The thought of having novice language learners confidently interpreting authentic text is far-fetched for some. With their limited vocabulary and facility with the language, unlocking an authentic text can feel daunting to beginning language learners.
It is magical to walk into a classroom and see students sitting in chairs and lying on the floor, fully engaged in reading books in the target language, both fiction and non-fiction, that they chose based on their interests.
How do we build students’ confidence with interpreting authentic texts?
One strategy is to provide students with regular opportunities to read independently in the target language.
What are the benefits of providing independent reading time to students?
- It builds confidence with reading in target language
- The texts are sources of comprehensible input and add to students’ vocabulary and understanding of structure and syntax
- Choice is motivating and engaging
- The experience increases fluency
- Reading texts of choice adds to cultural knowledge
- It allows students to read text at their challenge level
Here are some basic steps to start independent reading time in your language classroom:
- Provide access to students to target language books.
Many language teachers have a library of children’s books that they have collected over time from purveyors such as Amazon, book stores, and speciality foreign language book sellers.
In addition to buying hard copy books, many target language readers can be found online. Click the image below to access a page on my website where you will find links to multiple sources for online books:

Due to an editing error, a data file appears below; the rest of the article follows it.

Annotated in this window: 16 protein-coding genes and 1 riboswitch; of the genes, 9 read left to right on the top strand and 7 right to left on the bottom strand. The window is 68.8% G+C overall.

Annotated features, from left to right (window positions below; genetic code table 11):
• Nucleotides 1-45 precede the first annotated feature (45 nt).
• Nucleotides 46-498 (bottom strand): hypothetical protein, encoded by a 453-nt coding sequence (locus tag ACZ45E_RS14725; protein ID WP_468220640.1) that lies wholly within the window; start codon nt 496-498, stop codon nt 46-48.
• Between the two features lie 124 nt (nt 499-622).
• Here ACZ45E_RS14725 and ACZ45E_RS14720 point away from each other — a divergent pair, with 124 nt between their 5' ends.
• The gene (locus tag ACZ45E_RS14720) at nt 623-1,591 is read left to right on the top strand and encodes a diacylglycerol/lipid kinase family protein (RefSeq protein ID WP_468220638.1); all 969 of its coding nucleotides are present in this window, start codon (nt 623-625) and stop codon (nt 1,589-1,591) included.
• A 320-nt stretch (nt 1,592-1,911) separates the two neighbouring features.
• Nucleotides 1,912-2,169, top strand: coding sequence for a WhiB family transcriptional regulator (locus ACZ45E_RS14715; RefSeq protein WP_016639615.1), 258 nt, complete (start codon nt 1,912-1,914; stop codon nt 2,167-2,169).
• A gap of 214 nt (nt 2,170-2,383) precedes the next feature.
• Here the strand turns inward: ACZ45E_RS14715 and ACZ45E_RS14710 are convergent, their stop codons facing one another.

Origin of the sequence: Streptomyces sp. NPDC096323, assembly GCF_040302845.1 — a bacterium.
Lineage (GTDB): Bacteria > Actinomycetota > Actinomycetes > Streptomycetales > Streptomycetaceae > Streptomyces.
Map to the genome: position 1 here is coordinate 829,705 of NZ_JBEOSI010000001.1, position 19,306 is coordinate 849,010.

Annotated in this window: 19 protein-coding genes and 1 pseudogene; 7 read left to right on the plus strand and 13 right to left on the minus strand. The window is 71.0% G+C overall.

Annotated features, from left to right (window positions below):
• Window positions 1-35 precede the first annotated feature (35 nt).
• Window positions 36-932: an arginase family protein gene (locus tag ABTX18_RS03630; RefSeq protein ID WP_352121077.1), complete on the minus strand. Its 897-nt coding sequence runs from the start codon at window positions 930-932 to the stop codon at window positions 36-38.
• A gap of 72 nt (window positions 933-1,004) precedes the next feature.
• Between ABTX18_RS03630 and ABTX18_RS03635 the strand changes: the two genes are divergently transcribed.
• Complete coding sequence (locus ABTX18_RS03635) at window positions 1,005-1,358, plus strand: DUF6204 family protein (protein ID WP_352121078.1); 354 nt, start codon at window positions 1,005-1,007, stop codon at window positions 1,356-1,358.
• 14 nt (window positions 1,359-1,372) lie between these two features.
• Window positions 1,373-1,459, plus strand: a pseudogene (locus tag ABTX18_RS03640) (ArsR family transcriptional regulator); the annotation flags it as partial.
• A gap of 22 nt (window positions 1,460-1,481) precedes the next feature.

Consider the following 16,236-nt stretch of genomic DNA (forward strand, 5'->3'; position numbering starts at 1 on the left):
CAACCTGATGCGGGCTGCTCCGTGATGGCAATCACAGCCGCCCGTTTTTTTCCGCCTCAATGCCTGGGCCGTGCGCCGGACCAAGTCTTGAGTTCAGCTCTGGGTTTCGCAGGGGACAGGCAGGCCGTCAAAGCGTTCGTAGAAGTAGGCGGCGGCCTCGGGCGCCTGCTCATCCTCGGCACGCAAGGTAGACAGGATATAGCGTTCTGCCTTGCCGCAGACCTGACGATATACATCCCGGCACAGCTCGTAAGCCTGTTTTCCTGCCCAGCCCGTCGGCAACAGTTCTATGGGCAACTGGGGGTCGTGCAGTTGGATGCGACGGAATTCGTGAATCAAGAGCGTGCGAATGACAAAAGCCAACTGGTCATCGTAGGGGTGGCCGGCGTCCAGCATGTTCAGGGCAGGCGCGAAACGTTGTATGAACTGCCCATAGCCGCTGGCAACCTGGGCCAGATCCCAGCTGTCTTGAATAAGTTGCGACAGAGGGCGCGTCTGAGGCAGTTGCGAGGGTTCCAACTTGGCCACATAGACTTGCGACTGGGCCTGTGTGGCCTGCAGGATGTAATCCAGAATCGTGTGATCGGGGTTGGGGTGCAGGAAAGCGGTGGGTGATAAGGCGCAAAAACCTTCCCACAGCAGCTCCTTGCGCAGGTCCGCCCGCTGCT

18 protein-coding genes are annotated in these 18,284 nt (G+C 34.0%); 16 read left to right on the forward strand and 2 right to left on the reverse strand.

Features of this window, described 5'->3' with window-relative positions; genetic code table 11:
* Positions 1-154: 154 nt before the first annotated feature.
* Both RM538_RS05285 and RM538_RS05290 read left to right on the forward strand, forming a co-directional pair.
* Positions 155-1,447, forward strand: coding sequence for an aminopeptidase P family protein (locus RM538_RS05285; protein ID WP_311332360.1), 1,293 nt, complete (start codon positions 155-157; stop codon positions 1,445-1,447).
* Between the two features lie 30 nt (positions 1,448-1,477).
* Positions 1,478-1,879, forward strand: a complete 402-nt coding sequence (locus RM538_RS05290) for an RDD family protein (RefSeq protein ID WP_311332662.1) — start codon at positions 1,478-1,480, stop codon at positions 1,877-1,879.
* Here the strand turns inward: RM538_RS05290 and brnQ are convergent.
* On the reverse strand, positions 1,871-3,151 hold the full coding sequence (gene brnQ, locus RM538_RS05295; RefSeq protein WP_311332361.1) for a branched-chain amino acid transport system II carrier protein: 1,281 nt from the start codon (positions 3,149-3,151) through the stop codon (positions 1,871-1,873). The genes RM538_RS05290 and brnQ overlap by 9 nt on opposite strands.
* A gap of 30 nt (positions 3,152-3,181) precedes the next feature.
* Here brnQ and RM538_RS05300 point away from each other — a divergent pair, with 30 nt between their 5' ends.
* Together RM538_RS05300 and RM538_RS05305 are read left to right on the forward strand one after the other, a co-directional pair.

On that same webpage, you will find a list of online target language magazines:
2. Decide how independent reading will figure into your planning
Students will benefit the most from recurring opportunities to read a book of choice in the target language. Will you provide class time every other week or on a weekly basis for students to read independently?
Image credit: Heather Sherrow (email@example.com)
One approach would be to have a designated day of the week for independent reading. It may be the first or last fifteen minutes of a class. Independent reading may also be an option for students who complete tasks early.
3. Hold students accountable during independent reading while keeping it low stress
Because the purposes, among others, for independent reading time are for students to read freely in the target language and to maintain a low affective filter where students take risks during independent reading time, it is not advised that students are assessed on what they read. The intent of independent reading time is not to check comprehension and have students complete worksheets. Some examples of student accountability during independent reading time include: keeping reading logs, recording new words they learned through their reading in their personal dictionaries, and creating a short journal entry that summarizes what they read.
4. Ensure students, especially novices, feel confident enough to read in the target language independently
As shared in an earlier post, How do I build my students’ skills to prepare them to interpret authentic text?, I shared the poster below:
This poster gives students a protocol to follow when they encounter a word they do not know while they are reading. It is also important to make sure learners understand what a language learner at their current proficiency level is expected to be able to do with text. Finally, learners need to be reassured that they do not need to understand every word they read and that they can use text features such as visuals, titles, and captions to unlock the meaning of the text.
5. Get started!